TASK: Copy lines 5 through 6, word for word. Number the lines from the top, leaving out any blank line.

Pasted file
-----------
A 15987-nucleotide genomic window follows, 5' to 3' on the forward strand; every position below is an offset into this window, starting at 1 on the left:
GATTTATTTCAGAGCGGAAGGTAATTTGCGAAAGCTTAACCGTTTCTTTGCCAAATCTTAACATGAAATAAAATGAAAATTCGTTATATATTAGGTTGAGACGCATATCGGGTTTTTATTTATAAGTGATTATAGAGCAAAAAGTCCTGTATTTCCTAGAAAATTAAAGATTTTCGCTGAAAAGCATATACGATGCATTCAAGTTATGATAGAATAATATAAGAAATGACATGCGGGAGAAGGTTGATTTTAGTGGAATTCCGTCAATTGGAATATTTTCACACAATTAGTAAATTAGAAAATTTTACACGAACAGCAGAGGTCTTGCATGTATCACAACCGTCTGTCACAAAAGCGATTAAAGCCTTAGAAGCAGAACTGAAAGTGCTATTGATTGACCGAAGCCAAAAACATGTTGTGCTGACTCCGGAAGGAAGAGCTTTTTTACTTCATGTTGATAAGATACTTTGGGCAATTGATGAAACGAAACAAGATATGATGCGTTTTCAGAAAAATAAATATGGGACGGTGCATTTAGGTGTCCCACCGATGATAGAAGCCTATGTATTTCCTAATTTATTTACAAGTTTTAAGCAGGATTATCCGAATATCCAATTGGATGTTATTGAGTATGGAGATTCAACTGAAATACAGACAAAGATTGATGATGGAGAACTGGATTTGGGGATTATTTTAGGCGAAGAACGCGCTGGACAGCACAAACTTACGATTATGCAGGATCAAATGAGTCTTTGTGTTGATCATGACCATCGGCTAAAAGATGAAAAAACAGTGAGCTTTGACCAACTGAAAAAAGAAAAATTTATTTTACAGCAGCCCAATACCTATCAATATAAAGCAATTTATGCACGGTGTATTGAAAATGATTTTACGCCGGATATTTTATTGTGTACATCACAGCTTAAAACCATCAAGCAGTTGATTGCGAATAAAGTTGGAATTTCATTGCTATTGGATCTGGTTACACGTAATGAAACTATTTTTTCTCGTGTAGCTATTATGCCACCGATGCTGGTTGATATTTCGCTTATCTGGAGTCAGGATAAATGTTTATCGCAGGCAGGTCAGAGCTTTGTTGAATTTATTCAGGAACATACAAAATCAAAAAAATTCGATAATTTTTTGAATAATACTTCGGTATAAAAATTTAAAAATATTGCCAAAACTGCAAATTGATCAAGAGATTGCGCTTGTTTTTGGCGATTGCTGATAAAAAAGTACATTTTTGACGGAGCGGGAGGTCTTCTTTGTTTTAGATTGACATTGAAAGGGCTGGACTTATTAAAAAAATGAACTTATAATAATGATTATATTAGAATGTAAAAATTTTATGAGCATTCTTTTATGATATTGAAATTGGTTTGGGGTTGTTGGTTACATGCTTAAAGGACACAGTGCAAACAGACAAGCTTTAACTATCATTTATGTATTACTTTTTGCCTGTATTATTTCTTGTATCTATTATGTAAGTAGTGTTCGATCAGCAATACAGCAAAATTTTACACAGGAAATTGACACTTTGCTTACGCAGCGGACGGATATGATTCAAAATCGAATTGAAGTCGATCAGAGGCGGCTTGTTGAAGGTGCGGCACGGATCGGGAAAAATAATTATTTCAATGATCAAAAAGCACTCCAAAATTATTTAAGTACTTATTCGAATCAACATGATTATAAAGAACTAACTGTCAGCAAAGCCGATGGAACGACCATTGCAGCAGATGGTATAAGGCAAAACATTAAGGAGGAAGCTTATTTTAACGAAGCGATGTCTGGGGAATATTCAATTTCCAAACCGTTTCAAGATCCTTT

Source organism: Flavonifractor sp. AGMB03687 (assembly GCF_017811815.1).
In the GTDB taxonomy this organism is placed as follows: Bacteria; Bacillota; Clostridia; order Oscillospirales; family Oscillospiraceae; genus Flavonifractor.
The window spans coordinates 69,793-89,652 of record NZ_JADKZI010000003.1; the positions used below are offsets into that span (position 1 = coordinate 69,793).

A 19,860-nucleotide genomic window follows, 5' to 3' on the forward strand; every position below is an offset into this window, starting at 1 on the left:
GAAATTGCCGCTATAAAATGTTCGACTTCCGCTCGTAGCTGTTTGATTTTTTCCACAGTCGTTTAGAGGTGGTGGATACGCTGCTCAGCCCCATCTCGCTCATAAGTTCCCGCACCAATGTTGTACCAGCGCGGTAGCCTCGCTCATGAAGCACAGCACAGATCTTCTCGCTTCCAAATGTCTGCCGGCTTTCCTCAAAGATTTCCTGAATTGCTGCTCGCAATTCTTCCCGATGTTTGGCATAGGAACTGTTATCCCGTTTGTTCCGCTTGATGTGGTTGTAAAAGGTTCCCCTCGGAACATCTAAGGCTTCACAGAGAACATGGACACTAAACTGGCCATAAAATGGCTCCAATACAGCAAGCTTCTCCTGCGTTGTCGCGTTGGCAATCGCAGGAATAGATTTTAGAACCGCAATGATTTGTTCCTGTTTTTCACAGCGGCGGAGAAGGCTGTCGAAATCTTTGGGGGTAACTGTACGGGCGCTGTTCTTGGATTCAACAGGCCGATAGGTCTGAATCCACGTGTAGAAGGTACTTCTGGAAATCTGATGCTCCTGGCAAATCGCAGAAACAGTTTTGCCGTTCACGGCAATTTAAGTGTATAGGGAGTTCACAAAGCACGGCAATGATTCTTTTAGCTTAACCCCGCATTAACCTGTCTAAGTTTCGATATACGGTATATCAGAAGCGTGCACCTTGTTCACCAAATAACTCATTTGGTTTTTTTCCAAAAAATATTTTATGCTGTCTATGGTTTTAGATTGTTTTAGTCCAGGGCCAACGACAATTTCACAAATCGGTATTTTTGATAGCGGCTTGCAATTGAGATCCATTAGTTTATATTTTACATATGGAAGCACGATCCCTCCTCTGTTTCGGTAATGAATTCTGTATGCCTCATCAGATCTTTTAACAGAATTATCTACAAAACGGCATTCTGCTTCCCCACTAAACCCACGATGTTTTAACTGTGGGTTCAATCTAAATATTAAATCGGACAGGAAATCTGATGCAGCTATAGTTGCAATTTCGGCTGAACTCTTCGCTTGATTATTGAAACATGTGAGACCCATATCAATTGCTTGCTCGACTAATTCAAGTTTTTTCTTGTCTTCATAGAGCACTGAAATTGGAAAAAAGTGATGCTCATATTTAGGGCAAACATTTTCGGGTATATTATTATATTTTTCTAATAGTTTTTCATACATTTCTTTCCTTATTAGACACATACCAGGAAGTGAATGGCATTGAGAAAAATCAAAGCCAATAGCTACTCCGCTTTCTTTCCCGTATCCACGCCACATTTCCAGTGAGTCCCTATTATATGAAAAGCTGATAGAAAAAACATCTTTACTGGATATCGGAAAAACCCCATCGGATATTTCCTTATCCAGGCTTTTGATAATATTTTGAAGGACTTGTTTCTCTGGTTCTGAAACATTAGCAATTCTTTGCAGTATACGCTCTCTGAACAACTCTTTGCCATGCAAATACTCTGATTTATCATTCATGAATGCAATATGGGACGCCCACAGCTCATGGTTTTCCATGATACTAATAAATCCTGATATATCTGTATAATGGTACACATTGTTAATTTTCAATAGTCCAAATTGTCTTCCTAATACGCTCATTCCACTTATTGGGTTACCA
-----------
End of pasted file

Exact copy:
The window spans coordinates 69,793-89,652 of record NZ_JADKZI010000003.1; the positions used below are offsets into that span (position 1 = coordinate 69,793).

A 19,860-nucleotide genomic window follows, 5' to 3' on the forward strand; every position below is an offset into this window, starting at 1 on the left: